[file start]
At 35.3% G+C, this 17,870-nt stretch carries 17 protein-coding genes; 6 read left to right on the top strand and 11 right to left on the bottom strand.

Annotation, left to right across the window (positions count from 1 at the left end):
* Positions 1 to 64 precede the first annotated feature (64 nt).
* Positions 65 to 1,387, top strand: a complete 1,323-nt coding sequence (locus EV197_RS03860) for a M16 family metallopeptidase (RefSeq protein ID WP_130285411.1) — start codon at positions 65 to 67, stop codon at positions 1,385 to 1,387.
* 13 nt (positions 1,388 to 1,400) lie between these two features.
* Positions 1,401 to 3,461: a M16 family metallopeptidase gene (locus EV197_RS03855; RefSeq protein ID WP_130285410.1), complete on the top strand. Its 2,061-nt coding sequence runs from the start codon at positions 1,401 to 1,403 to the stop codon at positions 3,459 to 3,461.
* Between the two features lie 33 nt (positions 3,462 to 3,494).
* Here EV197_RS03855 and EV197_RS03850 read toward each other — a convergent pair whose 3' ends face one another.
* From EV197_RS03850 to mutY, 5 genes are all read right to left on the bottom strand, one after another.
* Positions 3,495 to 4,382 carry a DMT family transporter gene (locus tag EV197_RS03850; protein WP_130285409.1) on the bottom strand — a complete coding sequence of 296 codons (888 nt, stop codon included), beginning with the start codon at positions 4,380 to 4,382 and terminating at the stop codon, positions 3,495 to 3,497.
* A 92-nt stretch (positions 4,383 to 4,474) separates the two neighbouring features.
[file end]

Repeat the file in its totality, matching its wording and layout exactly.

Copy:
At 35.3% G+C, this 17,870-nt stretch carries 17 protein-coding genes; 6 read left to right on the top strand and 11 right to left on the bottom strand.

Annotation, left to right across the window (positions count from 1 at the left end):
* Positions 1 to 64 precede the first annotated feature (64 nt).
* Positions 65 to 1,387, top strand: a complete 1,323-nt coding sequence (locus EV197_RS03860) for a M16 family metallopeptidase (RefSeq protein ID WP_130285411.1) — start codon at positions 65 to 67, stop codon at positions 1,385 to 1,387.
* 13 nt (positions 1,388 to 1,400) lie between these two features.
* Positions 1,401 to 3,461: a M16 family metallopeptidase gene (locus EV197_RS03855; RefSeq protein ID WP_130285410.1), complete on the top strand. Its 2,061-nt coding sequence runs from the start codon at positions 1,401 to 1,403 to the stop codon at positions 3,459 to 3,461.
* Between the two features lie 33 nt (positions 3,462 to 3,494).
* Here EV197_RS03855 and EV197_RS03850 read toward each other — a convergent pair whose 3' ends face one another.
* From EV197_RS03850 to mutY, 5 genes are all read right to left on the bottom strand, one after another.
* Positions 3,495 to 4,382 carry a DMT family transporter gene (locus tag EV197_RS03850; protein WP_130285409.1) on the bottom strand — a complete coding sequence of 296 codons (888 nt, stop codon included), beginning with the start codon at positions 4,380 to 4,382 and terminating at the stop codon, positions 3,495 to 3,497.
* A 92-nt stretch (positions 4,383 to 4,474) separates the two neighbouring features.